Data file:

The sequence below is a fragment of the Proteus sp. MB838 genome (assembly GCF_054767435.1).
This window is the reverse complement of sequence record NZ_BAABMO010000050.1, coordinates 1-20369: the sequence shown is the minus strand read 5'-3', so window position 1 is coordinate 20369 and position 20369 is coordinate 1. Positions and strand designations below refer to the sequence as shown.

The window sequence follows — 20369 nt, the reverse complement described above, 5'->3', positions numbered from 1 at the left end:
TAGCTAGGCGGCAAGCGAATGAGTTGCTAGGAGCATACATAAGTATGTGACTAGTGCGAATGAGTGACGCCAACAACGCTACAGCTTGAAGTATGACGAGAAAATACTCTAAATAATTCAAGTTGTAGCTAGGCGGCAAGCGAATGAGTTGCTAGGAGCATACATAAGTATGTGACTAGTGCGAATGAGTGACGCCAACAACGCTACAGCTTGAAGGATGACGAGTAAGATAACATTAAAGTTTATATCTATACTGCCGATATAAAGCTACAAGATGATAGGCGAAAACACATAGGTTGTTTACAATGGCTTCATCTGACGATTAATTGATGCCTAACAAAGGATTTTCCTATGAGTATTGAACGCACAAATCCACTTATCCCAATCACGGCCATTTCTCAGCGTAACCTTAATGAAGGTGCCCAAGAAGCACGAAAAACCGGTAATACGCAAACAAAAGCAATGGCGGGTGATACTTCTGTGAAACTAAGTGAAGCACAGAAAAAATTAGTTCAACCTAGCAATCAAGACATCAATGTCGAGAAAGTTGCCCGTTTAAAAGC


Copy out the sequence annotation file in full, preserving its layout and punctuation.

The sequence below is a fragment of the Proteus sp. MB838 genome (assembly GCF_054767435.1).
This window is the reverse complement of sequence record NZ_BAABMO010000050.1, coordinates 1-20369: the sequence shown is the minus strand read 5'-3', so window position 1 is coordinate 20369 and position 20369 is coordinate 1. Positions and strand designations below refer to the sequence as shown.

The window sequence follows — 20369 nt, the reverse complement described above, 5'->3', positions numbered from 1 at the left end:
TAGCTAGGCGGCAAGCGAATGAGTTGCTAGGAGCATACATAAGTATGTGACTAGTGCGAATGAGTGACGCCAACAACGCTACAGCTTGAAGTATGACGAGAAAATACTCTAAATAATTCAAGTTGTAGCTAGGCGGCAAGCGAATGAGTTGCTAGGAGCATACATAAGTATGTGACTAGTGCGAATGAGTGACGCCAACAACGCTACAGCTTGAAGGATGACGAGTAAGATAACATTAAAGTTTATATCTATACTGCCGATATAAAGCTACAAGATGATAGGCGAAAACACATAGGTTGTTTACAATGGCTTCATCTGACGATTAATTGATGCCTAACAAAGGATTTTCCTATGAGTATTGAACGCACAAATCCACTTATCCCAATCACGGCCATTTCTCAGCGTAACCTTAATGAAGGTGCCCAAGAAGCACGAAAAACCGGTAATACGCAAACAAAAGCAATGGCGGGTGATACTTCTGTGAAACTAAGTGAAGCACAGAAAAAATTAGTTCAACCTAGCAATCAAGACATCAATGTCGAGAAAGTTGCCCGTTTAAAAGC